The broad strokes required to recap the Minnesota Timberwolves disastrous 2014-15 season thus far are easily wielded. In the fifth game, against Orlando on November 7, point guard Ricky Rubio sprained his ankle. In the ninth game, against Dallas on November 15, center Nikola Pekovic was sidelined after aggravating a chronic foot injury. During the very next game, against New York on November 19, shooting guard Kevin Martin fractured his right wrist.
Rubio is the Wolves’ acknowledged leader, their premiere playmaker and perimeter defender. Pekovic is the team’s defensive bulwark and offensive anchor down near the basket. Martin is far and away the ball club’s most prolific scorer and proven shooter from long range. Many weeks later, none of these three veterans have returned. In their collective absence, the Timberwolves have lost 20 of their past 22 games, including 17 of their past 18 and 11 in a row.
Playing without three integral members of the roster certainly helps to justify the team’s inadequate performances on a near-nightly basis. In addition, the onslaught of injuries encouraged Wolves management to fully dedicate themselves to their youth movement and abandon the already flimsy pretense, probably peddled to gull fans into renewing their season tickets, that the Wolves could compete for a playoff spot.
Thus, when Rubio went down, Saunders plugged in the grotesquely inexperienced Zach LaVine instead of veteran Mo Williams at the point. And in December, Corey Brewer — who had logged more games as a Timberwolf than anyone on the team and inspired with his persistent energy even in the midst of the most horrendous defeats this season — was traded to Houston for young shooter Troy Daniels, and to make room for second-year dynamo Shabazz Muhammad in the starting lineup.
Since the Brewer trade, the Wolves have taken the floor for the past eight games with a lineup that included two teenaged rookies (LaVine and heralded swingman Andrew Wiggins), two second-year players (Muhammad and center Gorgui Dieng), and Thad Young, the 26-year old power forward and theoretical veteran leader now in his eighth NBA season. And they have lost every time, never once yielding fewer than 100 points. Indeed, according to Basketball-Reference.com, in the 130 minutes and 50 seconds that quintet has played together this season, the Wolves have been outscored by 20.1 points per 100 possessions.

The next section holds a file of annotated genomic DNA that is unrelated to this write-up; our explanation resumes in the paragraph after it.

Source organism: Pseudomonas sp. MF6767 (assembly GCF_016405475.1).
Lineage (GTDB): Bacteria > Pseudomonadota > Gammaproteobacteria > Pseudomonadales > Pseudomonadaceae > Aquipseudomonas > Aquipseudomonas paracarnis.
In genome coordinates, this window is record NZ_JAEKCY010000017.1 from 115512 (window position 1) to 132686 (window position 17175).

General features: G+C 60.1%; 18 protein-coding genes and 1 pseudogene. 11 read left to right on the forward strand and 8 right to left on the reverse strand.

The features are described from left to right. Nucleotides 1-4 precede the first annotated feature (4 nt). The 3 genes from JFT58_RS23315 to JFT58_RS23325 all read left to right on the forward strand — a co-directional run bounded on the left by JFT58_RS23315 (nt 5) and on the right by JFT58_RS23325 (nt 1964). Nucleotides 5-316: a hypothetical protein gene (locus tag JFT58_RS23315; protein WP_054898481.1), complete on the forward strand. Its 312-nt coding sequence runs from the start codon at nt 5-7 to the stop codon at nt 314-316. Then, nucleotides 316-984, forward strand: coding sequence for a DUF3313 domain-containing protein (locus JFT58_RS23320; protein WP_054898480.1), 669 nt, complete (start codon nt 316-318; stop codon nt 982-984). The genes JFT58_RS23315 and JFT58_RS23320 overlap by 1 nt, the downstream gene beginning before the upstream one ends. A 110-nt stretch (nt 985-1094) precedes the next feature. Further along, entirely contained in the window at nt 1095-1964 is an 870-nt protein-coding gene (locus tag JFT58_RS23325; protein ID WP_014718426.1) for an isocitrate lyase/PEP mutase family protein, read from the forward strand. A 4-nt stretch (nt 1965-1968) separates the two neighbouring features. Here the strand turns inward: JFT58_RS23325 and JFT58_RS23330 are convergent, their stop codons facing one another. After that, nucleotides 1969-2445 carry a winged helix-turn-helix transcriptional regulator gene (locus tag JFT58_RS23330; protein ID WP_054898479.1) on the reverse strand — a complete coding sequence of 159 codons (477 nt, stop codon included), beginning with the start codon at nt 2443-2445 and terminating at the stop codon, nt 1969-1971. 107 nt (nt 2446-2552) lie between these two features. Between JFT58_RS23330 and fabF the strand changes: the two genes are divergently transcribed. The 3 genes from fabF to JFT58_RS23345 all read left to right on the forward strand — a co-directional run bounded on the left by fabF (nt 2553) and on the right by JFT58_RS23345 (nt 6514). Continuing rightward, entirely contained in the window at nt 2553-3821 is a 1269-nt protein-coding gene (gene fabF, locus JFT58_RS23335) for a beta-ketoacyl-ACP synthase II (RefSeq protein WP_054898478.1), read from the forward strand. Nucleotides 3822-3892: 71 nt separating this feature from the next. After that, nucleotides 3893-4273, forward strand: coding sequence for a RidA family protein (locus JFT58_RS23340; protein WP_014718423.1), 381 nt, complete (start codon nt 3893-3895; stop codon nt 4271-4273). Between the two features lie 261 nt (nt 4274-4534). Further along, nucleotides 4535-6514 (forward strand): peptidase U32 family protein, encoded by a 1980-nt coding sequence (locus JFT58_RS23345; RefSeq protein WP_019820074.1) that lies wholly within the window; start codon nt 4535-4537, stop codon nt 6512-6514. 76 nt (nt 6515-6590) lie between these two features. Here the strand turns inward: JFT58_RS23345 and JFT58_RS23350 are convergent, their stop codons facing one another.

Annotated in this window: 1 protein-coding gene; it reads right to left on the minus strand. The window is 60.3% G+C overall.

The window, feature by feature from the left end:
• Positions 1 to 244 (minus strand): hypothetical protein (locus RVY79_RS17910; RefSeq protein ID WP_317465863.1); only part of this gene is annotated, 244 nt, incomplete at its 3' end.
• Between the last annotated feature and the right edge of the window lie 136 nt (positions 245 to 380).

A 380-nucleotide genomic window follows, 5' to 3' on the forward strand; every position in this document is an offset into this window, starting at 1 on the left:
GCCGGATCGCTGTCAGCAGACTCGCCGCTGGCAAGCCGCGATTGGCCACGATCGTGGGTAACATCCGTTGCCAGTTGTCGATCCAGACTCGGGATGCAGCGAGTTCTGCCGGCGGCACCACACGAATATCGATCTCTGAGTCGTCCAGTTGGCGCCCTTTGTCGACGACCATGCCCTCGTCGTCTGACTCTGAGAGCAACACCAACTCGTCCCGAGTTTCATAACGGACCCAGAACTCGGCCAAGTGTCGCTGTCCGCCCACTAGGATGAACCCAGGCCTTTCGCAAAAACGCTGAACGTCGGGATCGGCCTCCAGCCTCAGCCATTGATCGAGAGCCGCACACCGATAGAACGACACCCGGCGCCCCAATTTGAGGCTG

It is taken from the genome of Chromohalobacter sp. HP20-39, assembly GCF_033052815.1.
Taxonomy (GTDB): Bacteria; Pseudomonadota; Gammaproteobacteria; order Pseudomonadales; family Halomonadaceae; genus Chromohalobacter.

Corrosive development on defense
Heading into this season, the abiding question was whether head coach and President of Basketball Operations Flip Saunders would properly emphasize the development of his young talent or make a byzantine chase for the playoffs with the veterans and stunt his team’s long-term prospects. Although the rash of injuries left Saunders no choice, it seems fairly clear now he was always leaning toward youth development.
But at this stage of this ongoing train-wreck of a season, a more troublesome question comes into focus: How well is the promise of youth actually being served by this dysfunctional carnage?
There are tangible signs that augur for optimism. In his own unflappable, maddeningly cautious manner, Wiggins is a slowly burgeoning star. Although LaVine still looks like a deer in the headlights, even as he imagines he is preening in the spotlight, he has begun to grasp such point-guard rudiments as the pocket-pass on the pick-and-roll play and the importance of maintaining pace when the ball is moving in the half-court offense. He will never be a quality point guard, but the experience he is getting will help round out his beguiling raw talent en route to him perhaps becoming a quality shooting guard. Muhammad continues to exhibit a relentless motor and thirst for the ball as rebounder and scorer that cements his status as a regular rotation player in the NBA. And Dieng is mostly surviving and occasionally flourishing through the palpable combat that is boot camp for any young big man who hopes to sustain a career out of the scrum-with-sinew skirmishes waged in the paint.
But what all four of these promising players are missing this season is the satisfaction and inspiration of successful teamwork.